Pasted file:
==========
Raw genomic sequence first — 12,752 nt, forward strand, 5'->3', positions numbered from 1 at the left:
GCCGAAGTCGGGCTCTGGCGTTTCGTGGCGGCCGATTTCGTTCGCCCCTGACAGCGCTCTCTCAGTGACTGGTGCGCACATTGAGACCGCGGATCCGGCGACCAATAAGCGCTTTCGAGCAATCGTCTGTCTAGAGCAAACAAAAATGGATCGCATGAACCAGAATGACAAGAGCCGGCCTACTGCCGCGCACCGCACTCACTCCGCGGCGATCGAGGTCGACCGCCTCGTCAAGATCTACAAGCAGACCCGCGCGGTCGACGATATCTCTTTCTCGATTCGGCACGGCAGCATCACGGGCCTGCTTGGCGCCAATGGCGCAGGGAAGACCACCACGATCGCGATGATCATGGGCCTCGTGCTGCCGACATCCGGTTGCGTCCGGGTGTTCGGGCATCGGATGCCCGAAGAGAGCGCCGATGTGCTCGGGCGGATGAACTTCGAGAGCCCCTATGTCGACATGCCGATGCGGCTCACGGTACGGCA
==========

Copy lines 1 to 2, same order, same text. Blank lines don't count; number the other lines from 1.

Raw genomic sequence first — 12,752 nt, forward strand, 5'->3', positions numbered from 1 at the left:
GCCGAAGTCGGGCTCTGGCGTTTCGTGGCGGCCGATTTCGTTCGCCCCTGACAGCGCTCTCTCAGTGACTGGTGCGCACATTGAGACCGCGGATCCGGCGACCAATAAGCGCTTTCGAGCAATCGTCTGTCTAGAGCAAACAAAAATGGATCGCATGAACCAGAATGACAAGAGCCGGCCTACTGCCGCGCACCGCACTCACTCCGCGGCGATCGAGGTCGACCGCCTCGTCAAGATCTACAAGCAGACCCGCGCGGTCGACGATATCTCTTTCTCGATTCGGCACGGCAGCATCACGGGCCTGCTTGGCGCCAATGGCGCAGGGAAGACCACCACGATCGCGATGATCATGGGCCTCGTGCTGCCGACATCCGGTTGCGTCCGGGTGTTCGGGCATCGGATGCCCGAAGAGAGCGCCGATGTGCTCGGGCGGATGAACTTCGAGAGCCCCTATGTCGACATGCCGATGCGGCTCACGGTACGGCA